The biggest problem with the farce is that it has become so much part of the high school theatrical trunk. It's a potent mix for those generally underfunded, understaffed, and often overlooked drama departments. Double-entendres clean enough to make it past the most hard-nosed assistant principal but dirty enough that the theater geeks feel they're getting away with something. Mistaken identities and the fast but family-friendly action of chaste or completely missed liaisons. And, to rally the folks doing time in the wood shop, sets shot through with more doors per square foot than seems humanly possible. The trademark sound of most farces is, of course, the door slam.
A Flea in Her Ear
Add to the mix the fact that most farces involve fairly sizeable casts (so that even the freshman ingénue gets a shot at playing the saucy chambermaid or fainting weekend houseguest) and it is easy to see why the format is so darn enticing.
But pushed beyond that place – where the complex humor is allowed to mature and the double-entendres are stripped a shade more transparent – farce can be something enormously humorous and entertaining for the out-of-school set.
A Flea in Her Ear has pushed to that place. Brilliantly acted, beautifully dressed and exuberantly told, it's farce done very well.
Originally written in 1907 by the French playwright George Feydeau, Constellation Theatre's production is a version re-invigorated by the contemporary American playwright David Ives. While the setting has moved from Paris at the turn the century to the Paris of the Jazz Age, the flea has remained firmly in place.
(For the squeamish it bears mention that this is simply a turn of phrase. There is no actual flea in anyone's ear, just an idea that won't let go.)
Raymonde Chandebise (Katie Atkinson) has begun to suspect that her husband is having an affair. Determined to prove Victor's (Michael Glenn) deceit she enlists the aid of her friend and confidant Lucienne Homenides De Histangua (Heather Haney). What follows is a literal comedy of errors that is one-part I Love Lucy and one-part burlesque sideshow as Raymonde and Lucienne hatch a plan that ends up involving Victor's best friend, Lucienne's jealousy-prone Spanish husband, the eccentric staff of a downtown brothel, a silver dental prosthesis, and not one but two pairs of suspenders.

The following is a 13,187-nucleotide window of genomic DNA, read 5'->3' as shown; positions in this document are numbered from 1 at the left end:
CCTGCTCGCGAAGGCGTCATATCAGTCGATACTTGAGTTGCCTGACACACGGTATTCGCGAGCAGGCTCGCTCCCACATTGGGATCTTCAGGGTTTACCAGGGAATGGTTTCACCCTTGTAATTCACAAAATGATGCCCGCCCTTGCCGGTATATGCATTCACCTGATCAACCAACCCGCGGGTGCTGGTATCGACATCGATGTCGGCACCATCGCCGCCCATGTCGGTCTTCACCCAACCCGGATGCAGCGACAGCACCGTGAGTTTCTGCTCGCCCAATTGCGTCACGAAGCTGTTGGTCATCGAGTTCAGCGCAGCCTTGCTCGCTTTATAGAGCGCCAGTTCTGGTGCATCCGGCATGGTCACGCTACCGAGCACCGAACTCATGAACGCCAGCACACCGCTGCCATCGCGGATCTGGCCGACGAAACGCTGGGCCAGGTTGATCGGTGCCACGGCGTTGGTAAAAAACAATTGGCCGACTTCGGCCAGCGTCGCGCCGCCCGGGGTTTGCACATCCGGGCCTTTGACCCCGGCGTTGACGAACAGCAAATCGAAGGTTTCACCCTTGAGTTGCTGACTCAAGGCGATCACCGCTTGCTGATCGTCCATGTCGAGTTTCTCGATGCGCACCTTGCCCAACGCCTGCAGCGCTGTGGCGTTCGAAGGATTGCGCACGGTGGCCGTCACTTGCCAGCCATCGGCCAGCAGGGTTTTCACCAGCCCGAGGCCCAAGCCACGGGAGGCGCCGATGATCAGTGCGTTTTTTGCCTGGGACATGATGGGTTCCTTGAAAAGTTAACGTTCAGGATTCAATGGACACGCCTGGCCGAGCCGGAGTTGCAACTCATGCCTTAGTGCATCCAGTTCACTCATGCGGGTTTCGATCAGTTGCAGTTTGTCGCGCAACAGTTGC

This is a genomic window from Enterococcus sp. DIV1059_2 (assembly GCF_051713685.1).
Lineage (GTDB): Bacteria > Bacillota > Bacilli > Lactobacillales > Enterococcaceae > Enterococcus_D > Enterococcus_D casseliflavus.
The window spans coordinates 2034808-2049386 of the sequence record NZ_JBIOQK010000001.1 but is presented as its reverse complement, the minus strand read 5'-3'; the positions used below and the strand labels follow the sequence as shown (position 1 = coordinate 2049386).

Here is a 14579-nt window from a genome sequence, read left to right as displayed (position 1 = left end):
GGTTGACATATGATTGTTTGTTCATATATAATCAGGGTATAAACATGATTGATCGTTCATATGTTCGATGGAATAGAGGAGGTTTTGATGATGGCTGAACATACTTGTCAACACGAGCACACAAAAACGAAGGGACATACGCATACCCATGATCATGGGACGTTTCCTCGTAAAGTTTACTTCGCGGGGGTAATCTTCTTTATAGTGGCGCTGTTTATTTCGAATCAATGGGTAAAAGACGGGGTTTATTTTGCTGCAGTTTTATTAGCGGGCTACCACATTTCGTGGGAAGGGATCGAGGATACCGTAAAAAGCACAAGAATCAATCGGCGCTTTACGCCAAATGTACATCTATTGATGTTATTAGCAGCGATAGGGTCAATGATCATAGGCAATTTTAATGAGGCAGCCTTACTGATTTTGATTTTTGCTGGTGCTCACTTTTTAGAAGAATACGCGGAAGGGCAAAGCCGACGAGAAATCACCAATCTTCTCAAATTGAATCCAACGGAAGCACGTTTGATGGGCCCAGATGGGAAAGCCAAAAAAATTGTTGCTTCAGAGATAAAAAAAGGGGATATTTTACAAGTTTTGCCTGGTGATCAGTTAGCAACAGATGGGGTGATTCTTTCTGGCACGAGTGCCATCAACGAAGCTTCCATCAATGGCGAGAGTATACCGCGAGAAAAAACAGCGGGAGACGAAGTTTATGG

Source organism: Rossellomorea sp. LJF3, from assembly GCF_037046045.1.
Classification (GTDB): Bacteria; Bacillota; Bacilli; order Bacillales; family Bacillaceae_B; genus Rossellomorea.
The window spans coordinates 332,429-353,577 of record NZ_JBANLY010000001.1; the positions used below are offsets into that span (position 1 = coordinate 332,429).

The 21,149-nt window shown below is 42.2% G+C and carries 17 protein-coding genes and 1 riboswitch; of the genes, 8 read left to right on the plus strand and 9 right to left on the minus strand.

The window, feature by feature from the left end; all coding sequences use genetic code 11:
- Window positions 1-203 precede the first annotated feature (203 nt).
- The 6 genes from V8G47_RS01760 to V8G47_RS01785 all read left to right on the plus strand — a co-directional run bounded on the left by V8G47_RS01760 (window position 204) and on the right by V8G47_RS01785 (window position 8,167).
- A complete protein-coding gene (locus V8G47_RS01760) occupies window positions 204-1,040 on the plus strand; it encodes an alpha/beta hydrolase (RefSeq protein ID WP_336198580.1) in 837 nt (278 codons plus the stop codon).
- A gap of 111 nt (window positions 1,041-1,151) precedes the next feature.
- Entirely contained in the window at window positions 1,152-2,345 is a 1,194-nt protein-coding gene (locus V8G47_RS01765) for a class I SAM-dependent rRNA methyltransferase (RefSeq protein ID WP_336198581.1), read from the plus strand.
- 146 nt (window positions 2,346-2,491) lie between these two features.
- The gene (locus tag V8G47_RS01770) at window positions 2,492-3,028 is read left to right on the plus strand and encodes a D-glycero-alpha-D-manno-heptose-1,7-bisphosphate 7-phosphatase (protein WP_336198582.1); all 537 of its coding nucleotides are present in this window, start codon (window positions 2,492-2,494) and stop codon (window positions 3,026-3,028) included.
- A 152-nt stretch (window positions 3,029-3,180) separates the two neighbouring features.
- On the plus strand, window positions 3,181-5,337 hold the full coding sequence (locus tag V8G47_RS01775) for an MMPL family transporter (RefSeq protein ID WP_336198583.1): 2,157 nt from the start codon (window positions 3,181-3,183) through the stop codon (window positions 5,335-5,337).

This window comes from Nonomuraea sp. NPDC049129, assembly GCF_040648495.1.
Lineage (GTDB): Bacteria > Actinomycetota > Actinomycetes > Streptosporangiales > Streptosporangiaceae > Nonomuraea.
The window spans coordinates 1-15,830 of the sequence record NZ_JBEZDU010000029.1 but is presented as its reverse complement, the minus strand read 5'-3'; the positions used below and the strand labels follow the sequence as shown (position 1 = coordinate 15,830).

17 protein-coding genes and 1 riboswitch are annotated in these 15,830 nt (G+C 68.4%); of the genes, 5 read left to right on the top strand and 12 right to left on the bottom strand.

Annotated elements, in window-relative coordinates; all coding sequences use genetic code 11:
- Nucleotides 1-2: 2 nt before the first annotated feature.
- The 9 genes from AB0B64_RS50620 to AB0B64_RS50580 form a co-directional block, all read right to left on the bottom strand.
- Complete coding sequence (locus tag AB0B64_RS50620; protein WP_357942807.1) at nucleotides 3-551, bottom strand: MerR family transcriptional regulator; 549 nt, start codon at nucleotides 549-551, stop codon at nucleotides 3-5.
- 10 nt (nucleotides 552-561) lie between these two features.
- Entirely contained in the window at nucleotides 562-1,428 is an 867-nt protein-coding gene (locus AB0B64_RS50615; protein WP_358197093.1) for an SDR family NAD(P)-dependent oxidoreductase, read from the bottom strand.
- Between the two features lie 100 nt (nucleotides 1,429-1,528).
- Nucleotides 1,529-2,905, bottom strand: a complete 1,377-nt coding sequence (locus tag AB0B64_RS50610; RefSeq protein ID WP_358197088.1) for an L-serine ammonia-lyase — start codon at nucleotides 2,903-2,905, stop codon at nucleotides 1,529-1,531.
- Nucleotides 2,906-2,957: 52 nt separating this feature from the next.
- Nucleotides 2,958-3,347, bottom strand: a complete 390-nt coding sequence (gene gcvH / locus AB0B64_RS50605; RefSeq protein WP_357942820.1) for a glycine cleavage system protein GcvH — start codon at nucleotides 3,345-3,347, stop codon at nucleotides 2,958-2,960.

And did we mention the pansexual, cross-dressing family physician? Yes, there's one of those too.
Fantastic in the role of that ready-for-anyone physician is Ashley Ivey. Never afraid to go well over the top in the name of good comedy, Ivey is funny and fearless in the role of Dr. Finache. His medical expertise may be in doubt, but his capacity to entertain is not.
The comparison to Lucy and Ethel is not far off when discussing Atkinson and Haney. Armed with great comic timing, a terrific chemistry and clear enjoyment of the material, the two actors are great fun to watch.
Glenn performs in not one but two roles and does marvelously in both. So independently crafted are the two identities that one actually begins to wonder how long it might be before Glenn's Victor and Glenn's Poche actually run into one another.
In all, 13 actors in 14 roles cross the boards in the name of pure silly delight, though some to better effect than others. The old adage of there being no small roles may well be true, but the brief stays of some cast members are actually quite welcome. Gwen Grastorf seems less cynical and more absent as the brothel's maid Eugenie while Frank Britton's Ferraillon quickly wears out his one-dimensional welcome.
Those unscripted stumbles aside, A Flea in Her Ear is a terrifically entertaining night of theater. Don't let the door slam shut on this one.
Before committing suicide when she was just 28, the writer Sarah Kane had completed five full-length stage plays. 4.48 Psychosis, now being performed by Factory 449, a theater collective founded by Rick Hammerly and John Moletress, was the last work finished before her death. A fist-in-the-stomach exploration of the darkest corners of clinical depression, the show takes its name from the early morning hour when the depressed Kane would often awake.
Non-linear in structure and composed like an intricate verbal concerto, 4.48 Psychosis is told through a series of overlapping monologues and dialogues. Random outbursts, snatches from therapy sessions and conflicting inner-voices drift in and out of designer Greg Stevens' spare but evocative set.
While an ensemble piece in every sense of the word, company member Sarah Barker is completely arresting as the voice that leads most strongly from the tangled chorus. With the near absence of physical movement and the cold static of her pained expression, Barker becomes a haunting portrait of depression. She is overwhelming melancholy. Physical pain. Emotional drain. A hollow longing for something, anything else. It's a performance that will not be soon forgotten.
When the beginning branches of Factory 449 first staged 4.48 Psychosis at the 2009 Capital Fringe Festival the production was named ''Best Drama'' and ''Best Overall Production." This remounted production not only demonstrates how deserved those awards were but leaves one to anxiously anticipate what might come next from the collective.